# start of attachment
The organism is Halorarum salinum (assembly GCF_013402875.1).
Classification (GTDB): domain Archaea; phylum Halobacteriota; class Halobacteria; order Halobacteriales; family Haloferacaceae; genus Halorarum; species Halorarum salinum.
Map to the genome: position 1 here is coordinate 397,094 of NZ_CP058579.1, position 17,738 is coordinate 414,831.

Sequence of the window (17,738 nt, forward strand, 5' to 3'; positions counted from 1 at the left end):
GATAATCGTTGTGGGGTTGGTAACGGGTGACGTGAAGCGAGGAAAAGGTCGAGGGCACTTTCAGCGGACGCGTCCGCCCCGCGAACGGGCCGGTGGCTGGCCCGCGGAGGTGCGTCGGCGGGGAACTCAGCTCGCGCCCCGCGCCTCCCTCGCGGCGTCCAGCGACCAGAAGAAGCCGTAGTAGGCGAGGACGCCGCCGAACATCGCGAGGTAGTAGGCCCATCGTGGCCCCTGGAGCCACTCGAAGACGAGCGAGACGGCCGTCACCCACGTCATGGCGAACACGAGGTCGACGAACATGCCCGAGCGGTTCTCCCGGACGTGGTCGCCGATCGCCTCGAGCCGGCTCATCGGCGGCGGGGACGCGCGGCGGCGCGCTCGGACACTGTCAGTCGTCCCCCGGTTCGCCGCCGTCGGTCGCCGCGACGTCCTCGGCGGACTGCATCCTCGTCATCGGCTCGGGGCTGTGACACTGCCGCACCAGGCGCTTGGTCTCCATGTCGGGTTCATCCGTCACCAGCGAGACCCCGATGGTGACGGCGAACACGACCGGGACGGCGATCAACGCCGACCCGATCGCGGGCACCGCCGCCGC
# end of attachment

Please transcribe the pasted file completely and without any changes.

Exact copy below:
The organism is Halorarum salinum (assembly GCF_013402875.1).
Classification (GTDB): domain Archaea; phylum Halobacteriota; class Halobacteria; order Halobacteriales; family Haloferacaceae; genus Halorarum; species Halorarum salinum.
Map to the genome: position 1 here is coordinate 397,094 of NZ_CP058579.1, position 17,738 is coordinate 414,831.

Sequence of the window (17,738 nt, forward strand, 5' to 3'; positions counted from 1 at the left end):
GATAATCGTTGTGGGGTTGGTAACGGGTGACGTGAAGCGAGGAAAAGGTCGAGGGCACTTTCAGCGGACGCGTCCGCCCCGCGAACGGGCCGGTGGCTGGCCCGCGGAGGTGCGTCGGCGGGGAACTCAGCTCGCGCCCCGCGCCTCCCTCGCGGCGTCCAGCGACCAGAAGAAGCCGTAGTAGGCGAGGACGCCGCCGAACATCGCGAGGTAGTAGGCCCATCGTGGCCCCTGGAGCCACTCGAAGACGAGCGAGACGGCCGTCACCCACGTCATGGCGAACACGAGGTCGACGAACATGCCCGAGCGGTTCTCCCGGACGTGGTCGCCGATCGCCTCGAGCCGGCTCATCGGCGGCGGGGACGCGCGGCGGCGCGCTCGGACACTGTCAGTCGTCCCCCGGTTCGCCGCCGTCGGTCGCCGCGACGTCCTCGGCGGACTGCATCCTCGTCATCGGCTCGGGGCTGTGACACTGCCGCACCAGGCGCTTGGTCTCCATGTCGGGTTCATCCGTCACCAGCGAGACCCCGATGGTGACGGCGAACACGACCGGGACGGCGATCAACGCCGACCCGATCGCGGGCACCGCCGCCGC